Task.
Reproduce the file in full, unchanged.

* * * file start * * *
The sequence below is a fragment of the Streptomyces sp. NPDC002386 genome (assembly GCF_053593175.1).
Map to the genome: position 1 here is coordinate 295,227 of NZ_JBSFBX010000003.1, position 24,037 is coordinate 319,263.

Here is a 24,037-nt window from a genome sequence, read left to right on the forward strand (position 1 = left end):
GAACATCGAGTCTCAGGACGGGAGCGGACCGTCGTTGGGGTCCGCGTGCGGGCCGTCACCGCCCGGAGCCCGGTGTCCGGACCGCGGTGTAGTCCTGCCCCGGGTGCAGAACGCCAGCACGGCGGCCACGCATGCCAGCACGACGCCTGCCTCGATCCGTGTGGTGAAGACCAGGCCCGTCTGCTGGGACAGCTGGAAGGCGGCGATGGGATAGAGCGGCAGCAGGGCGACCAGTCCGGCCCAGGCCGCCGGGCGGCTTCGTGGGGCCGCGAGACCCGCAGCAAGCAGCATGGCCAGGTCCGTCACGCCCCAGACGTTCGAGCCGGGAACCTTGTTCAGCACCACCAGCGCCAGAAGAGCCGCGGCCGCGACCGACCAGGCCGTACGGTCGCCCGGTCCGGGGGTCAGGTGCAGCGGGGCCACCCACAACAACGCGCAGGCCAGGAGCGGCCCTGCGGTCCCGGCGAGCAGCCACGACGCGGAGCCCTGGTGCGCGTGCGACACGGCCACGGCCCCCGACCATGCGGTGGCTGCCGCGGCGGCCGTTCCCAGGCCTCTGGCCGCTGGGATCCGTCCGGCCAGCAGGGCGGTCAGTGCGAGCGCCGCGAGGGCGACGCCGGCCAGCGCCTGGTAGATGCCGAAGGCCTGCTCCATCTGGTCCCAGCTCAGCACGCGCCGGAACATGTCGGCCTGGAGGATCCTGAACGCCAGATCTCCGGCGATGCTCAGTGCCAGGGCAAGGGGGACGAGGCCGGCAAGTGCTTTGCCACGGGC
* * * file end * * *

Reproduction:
The sequence below is a fragment of the Streptomyces sp. NPDC002386 genome (assembly GCF_053593175.1).
Map to the genome: position 1 here is coordinate 295,227 of NZ_JBSFBX010000003.1, position 24,037 is coordinate 319,263.

Here is a 24,037-nt window from a genome sequence, read left to right on the forward strand (position 1 = left end):
GAACATCGAGTCTCAGGACGGGAGCGGACCGTCGTTGGGGTCCGCGTGCGGGCCGTCACCGCCCGGAGCCCGGTGTCCGGACCGCGGTGTAGTCCTGCCCCGGGTGCAGAACGCCAGCACGGCGGCCACGCATGCCAGCACGACGCCTGCCTCGATCCGTGTGGTGAAGACCAGGCCCGTCTGCTGGGACAGCTGGAAGGCGGCGATGGGATAGAGCGGCAGCAGGGCGACCAGTCCGGCCCAGGCCGCCGGGCGGCTTCGTGGGGCCGCGAGACCCGCAGCAAGCAGCATGGCCAGGTCCGTCACGCCCCAGACGTTCGAGCCGGGAACCTTGTTCAGCACCACCAGCGCCAGAAGAGCCGCGGCCGCGACCGACCAGGCCGTACGGTCGCCCGGTCCGGGGGTCAGGTGCAGCGGGGCCACCCACAACAACGCGCAGGCCAGGAGCGGCCCTGCGGTCCCGGCGAGCAGCCACGACGCGGAGCCCTGGTGCGCGTGCGACACGGCCACGGCCCCCGACCATGCGGTGGCTGCCGCGGCGGCCGTTCCCAGGCCTCTGGCCGCTGGGATCCGTCCGGCCAGCAGGGCGGTCAGTGCGAGCGCCGCGAGGGCGACGCCGGCCAGCGCCTGGTAGATGCCGAAGGCCTGCTCCATCTGGTCCCAGCTCAGCACGCGCCGGAACATGTCGGCCTGGAGGATCCTGAACGCCAGATCTCCGGCGATGCTCAGTGCCAGGGCAAGGGGGACGAGGCCGGCAAGTGCTTTGCCACGGGC